U.S. Pat. No. 5,537,775 discloses a weighted fish hook.
U.S. Pat. No. 5,081,997, 5,201,314, and 5,289,831 disclose an echogenic device material and method that uses a radio opaque matter that contains bismuth that the inventor suggests could be used in fishing lures.
U.S. Pat. No. 5,786,416 discloses a high specific gravity material for use in shot or fishing which includes a thermoplastics polymer and tungsten powder. The inventor indicates that the use of other metals which contain bismuth are not suitable for use in the configuration of fishing sinkers.
U.S. Pat. No. 5,719,531 discloses a low toxicity shot or bullet that is made of molybdenum and tungsten particles in a polymer matrix. He sates that bismuth is too weak and brittle and can only be alloyed into a usable shot if it is alloyed with either tin or lead.
The 1997 article titled “Bismuth” by Robert Brown, Jr. suggest that bismuth be used as a replacement for lead in shot used for waterfowl hunting and suggest that alloys of 97% bismuth and 3% tin can be used in making shot for waterfowl hunting.
FIG. 1 shows a perspective view of a non-configurable fishing sinker;
FIG. 2 is a perspective view of a configurable fishing sinker;
FIG. 3 shows a cross sectional view of a pair of fishing sinker molds that are connected to runners for supplying molten metal to the fishing sinker cavity;
FIG. 4 shows a perspective view of a solidified sinker with a portion of the solidified runner cantilevlerly extended therefrom;
FIG. 5 shows a perspective view of the solidified sinker with the portion of the solidified runner having been broken free from the sinker body.
Briefly, the present invention comprises a fishing sinker having a body of material formed from bismuth or an alloy of bismuth and a method of casting a bismuth or bismuth alloy sinker in order to have the sinker release from the mold as well as a method of forming a runner attachment to the fishing sinker to enable quick and clean removal of a solidified runner from the solidified fishing sinker.
Referring to the drawings, FIG. 1 shows a non-configurable fishing sinker 10 having a body 11, a neck 12 and a head 13 with a support 14 for attachment of a fishing line therethrough. The mass of the fishing sinker provides the weight for sinking the fishing sinker and any tackle items connected thereto. The support 14 allows one to secure the fishing line thereto by tying or sliding engagement therewith. Support 14 is shown as having an opening or eye but could be a hook or other type of fasteners for attachment of a fishing line thereof.
FIG. 2 is a perspective view of a configurable fishing sinker 20 having a top half 21 and a bottom half 22 that are hinged together by material 23. In operation of the configurable fishing sinker the fishing sinker is sufficiently malleable so that, one can bring half 21 and half 22 together to clamp a fishing line therebetween by merely squeezing the two halves together with finger pressure.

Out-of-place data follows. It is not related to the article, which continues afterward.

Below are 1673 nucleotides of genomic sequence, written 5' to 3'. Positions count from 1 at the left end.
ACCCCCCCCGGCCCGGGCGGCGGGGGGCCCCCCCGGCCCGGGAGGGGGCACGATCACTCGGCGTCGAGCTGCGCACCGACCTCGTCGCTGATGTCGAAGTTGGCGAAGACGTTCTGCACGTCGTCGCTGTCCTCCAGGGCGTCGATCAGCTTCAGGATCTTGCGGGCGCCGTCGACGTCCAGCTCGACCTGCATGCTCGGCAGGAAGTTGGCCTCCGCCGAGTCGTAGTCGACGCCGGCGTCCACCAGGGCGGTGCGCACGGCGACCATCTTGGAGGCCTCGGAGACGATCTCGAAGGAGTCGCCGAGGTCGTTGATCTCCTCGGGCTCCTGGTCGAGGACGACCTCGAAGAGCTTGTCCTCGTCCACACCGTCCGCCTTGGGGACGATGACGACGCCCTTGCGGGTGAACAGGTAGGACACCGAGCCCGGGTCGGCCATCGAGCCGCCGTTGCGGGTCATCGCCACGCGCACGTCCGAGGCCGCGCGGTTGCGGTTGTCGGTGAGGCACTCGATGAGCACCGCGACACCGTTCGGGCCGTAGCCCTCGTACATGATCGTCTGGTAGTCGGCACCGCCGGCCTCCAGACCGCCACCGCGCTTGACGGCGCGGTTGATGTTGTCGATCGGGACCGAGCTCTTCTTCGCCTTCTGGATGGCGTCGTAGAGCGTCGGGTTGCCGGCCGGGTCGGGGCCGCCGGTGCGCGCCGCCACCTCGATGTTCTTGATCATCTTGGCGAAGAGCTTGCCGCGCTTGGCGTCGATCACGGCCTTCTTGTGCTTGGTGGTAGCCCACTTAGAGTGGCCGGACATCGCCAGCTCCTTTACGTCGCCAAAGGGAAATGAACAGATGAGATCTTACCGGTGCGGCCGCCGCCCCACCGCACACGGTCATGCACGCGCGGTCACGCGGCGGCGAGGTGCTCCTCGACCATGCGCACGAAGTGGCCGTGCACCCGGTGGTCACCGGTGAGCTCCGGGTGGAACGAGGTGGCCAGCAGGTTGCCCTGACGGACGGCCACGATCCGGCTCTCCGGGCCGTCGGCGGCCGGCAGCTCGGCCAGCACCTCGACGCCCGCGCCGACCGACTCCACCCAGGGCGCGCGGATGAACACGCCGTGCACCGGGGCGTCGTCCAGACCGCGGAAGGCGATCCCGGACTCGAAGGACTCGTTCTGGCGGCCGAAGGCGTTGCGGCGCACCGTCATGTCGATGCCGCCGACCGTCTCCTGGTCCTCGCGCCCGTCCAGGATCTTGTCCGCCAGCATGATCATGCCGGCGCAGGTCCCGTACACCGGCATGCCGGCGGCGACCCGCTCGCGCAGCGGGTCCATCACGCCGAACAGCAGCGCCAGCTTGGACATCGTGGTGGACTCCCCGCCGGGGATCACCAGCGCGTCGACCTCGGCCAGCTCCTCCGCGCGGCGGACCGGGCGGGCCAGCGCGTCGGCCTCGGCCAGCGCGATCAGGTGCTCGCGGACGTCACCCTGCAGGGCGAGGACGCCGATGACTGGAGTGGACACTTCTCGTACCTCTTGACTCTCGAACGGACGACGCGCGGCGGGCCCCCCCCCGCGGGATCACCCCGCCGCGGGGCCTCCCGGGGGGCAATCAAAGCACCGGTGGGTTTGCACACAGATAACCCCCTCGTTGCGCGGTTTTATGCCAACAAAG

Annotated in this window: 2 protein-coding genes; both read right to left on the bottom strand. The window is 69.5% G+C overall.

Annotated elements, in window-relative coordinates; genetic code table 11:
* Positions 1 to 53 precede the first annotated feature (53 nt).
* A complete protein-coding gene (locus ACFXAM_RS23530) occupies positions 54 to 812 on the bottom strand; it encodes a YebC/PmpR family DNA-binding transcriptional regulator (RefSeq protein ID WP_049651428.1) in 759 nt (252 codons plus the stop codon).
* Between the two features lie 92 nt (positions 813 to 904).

In order to provide an environmental friendly fishing sinker it is preferred that the fishing sinker should have a specific gravity of at least 7.75, which provides sufficient weight to allow the fishing sinker to sink a fishing line and associated tackle, and be made from a non-toxic metal. Bismuth, which is considered non-toxic, has a specific gravity of about 9.8 which would make it a suitable substitute for lead. Unfortunately bismuth is a brittle metal which can shatter under normal use in fishing or retain sharp edges that can cut the fishing line. Consequently, bismuth while having a suitable high specific gravity for numerous sinker applications lacks the necessary structural integrity for use in certain fishing sinkers. The present invention comprises a bismuth fishing sinker or a bismuth alloy fishing sinker wherein bismuth is alloyed with a high specific gravity metal to provide a less brittle sinker. More specifically, it has been found that one can alloy bismuth with another metal to increase the strength of the bismuth alloy. It has been found that if one alloys bismuth with another high specific gravity alloy such as tin one can achieve both the desired specific gravity as well as the necessary structural integrity for a fishing sinker. Tin has a specific gravity of about 7.3 and alone is generally considered to light for use a fishing sinker. In the present invention it has been found that if tin is alloyed with bismuth one can produce a fishing sinker of sufficiently high specific gravity and of sufficient integrity to with stand the abuse the sinker can encounters when striking rocks and obstructions during the fishing process.